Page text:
Positive descriptors such as innovators, economic powerhouse, world-leading food producers, celebrating farming and emerging leaders – to name but a few – were interspersed among the myriad of media stories covering the event.
Contrast this to the regular, daily bashing farming usually takes from urban-dominated media and certain self-important, inexpert, opinionated talking heads.
As Primary Industries Minister Nathan Guy says, the rural story needs to be told straight from the woolsheds and dairy sheds
“It’s going to need to be from someone in a Swanndri, not a suit,” he says.
Who else can be relied on to explain that farmers have spent at least $1 billion of their own money on environmental measures onfarm? Certainly not the myopic anti-farming crusaders and their acolytes such as SAFE, Greenpeace or Fish and Game.
Yes, those in farmers who are polluting waterways or treating animals and workers badly need to be held accountable and punished. But these are far and away a minority in the sector – not that you would believe it by the media coverage farming usually gets.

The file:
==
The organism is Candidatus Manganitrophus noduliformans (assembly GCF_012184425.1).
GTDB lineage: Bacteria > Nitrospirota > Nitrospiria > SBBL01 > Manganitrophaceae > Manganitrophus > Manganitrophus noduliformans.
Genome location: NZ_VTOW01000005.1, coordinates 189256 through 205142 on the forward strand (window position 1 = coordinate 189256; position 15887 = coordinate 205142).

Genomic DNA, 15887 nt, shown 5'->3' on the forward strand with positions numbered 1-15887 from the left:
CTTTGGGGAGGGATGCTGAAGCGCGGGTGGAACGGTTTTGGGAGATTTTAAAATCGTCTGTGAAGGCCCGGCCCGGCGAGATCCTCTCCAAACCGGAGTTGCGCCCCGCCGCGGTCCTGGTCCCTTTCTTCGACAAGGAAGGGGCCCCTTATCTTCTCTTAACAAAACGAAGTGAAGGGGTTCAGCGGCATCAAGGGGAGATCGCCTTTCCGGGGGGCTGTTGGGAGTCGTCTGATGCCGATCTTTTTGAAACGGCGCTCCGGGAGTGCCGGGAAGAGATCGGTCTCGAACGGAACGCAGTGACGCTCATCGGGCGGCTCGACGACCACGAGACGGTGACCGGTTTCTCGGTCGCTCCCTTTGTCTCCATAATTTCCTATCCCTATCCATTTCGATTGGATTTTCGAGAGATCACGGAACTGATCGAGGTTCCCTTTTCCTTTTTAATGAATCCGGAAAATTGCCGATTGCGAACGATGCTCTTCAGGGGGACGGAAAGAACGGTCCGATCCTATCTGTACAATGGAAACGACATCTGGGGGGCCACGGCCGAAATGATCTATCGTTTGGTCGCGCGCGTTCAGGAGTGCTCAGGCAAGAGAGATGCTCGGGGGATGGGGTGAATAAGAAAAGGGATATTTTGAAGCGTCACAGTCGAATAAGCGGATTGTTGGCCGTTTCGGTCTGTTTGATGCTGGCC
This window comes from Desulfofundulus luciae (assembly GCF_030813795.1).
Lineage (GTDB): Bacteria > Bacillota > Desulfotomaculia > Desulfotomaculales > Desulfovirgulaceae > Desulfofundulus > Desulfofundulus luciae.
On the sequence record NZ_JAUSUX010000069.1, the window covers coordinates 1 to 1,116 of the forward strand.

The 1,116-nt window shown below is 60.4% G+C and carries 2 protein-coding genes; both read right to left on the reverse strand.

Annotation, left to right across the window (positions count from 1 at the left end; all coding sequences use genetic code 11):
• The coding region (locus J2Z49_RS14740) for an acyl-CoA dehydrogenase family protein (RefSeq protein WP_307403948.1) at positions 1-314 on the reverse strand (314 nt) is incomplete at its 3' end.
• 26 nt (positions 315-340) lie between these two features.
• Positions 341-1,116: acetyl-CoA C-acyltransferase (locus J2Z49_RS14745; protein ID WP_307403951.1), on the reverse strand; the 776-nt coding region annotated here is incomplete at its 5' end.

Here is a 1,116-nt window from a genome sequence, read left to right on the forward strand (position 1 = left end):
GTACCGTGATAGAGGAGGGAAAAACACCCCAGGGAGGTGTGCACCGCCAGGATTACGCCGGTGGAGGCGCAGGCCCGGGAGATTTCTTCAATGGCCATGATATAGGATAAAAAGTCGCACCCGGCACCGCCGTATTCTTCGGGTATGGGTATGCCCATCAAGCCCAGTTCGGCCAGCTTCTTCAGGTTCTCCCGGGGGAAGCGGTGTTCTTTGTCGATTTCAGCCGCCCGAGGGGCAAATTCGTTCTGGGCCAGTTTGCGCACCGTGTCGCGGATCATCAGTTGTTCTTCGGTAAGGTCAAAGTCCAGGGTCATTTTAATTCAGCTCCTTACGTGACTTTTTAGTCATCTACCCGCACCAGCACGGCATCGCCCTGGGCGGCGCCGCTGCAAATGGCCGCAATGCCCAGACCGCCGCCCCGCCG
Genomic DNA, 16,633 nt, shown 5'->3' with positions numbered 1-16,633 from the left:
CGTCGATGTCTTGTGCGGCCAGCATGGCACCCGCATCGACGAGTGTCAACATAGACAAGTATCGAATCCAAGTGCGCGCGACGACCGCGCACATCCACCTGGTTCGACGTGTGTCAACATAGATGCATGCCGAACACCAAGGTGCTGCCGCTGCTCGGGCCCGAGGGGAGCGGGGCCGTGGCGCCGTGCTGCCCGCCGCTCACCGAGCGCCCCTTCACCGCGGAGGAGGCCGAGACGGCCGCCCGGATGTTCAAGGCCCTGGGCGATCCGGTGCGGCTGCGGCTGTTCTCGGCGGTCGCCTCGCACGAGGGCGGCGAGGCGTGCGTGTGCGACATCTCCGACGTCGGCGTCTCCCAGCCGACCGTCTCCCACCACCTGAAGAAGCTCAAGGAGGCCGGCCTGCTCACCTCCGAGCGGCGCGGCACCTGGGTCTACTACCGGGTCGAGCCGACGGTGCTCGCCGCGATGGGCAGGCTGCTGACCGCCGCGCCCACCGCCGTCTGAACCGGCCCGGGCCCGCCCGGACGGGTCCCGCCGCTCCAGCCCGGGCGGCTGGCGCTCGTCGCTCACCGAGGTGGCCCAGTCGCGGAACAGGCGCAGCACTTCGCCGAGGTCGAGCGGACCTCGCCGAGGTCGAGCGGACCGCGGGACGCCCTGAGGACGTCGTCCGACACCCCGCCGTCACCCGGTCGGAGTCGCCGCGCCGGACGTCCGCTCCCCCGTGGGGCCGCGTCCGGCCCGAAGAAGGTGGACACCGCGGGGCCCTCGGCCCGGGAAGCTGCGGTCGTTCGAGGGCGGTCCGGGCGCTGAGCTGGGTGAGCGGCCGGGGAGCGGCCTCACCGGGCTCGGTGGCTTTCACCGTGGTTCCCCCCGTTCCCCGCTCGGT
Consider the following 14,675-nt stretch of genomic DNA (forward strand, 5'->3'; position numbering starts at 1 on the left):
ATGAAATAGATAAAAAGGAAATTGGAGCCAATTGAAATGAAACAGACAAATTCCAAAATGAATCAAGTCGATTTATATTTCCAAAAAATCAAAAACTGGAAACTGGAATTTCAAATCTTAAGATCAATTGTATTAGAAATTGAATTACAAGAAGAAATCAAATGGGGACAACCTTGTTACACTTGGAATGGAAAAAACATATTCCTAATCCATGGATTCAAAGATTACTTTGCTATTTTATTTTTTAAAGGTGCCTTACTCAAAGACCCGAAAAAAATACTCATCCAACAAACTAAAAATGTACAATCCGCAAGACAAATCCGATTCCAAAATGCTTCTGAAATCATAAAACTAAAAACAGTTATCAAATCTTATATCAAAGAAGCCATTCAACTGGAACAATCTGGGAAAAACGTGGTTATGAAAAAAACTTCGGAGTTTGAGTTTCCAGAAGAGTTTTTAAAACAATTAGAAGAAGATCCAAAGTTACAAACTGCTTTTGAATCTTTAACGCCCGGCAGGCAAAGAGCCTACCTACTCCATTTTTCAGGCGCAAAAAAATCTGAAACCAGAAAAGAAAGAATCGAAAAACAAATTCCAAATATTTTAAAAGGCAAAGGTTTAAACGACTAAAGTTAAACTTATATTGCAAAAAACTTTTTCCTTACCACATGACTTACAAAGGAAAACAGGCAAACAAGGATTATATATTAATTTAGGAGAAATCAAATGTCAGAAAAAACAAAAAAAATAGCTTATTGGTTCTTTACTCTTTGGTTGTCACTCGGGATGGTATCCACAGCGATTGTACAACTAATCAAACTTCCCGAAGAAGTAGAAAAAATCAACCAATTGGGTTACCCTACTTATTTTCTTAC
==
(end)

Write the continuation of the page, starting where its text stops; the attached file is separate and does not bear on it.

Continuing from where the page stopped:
As Guys says, if we really want a message to change the public perception of farming, “it can’t just come from politicians”.
Who else can explain that farmers have fenced enough waterways to cover the distance from Auckland to Chicago and back again? Who else can show the world-leading and innovative things going on every day on New Zealand’s farms?
Events such as Fieldays and environmental award competitions are good, but they happen only annually. Plenty of other good things are happening in our industry every day and we all must take the opportunity to highlight these.
In the age of social media, farmers themselves have the ability to influence public opinion – just as the anti-farming types are doing every day.
Guy has challenged the farming sector to promote our industry to our friends and family who might not know much about it.
We should all take up that challenge – today!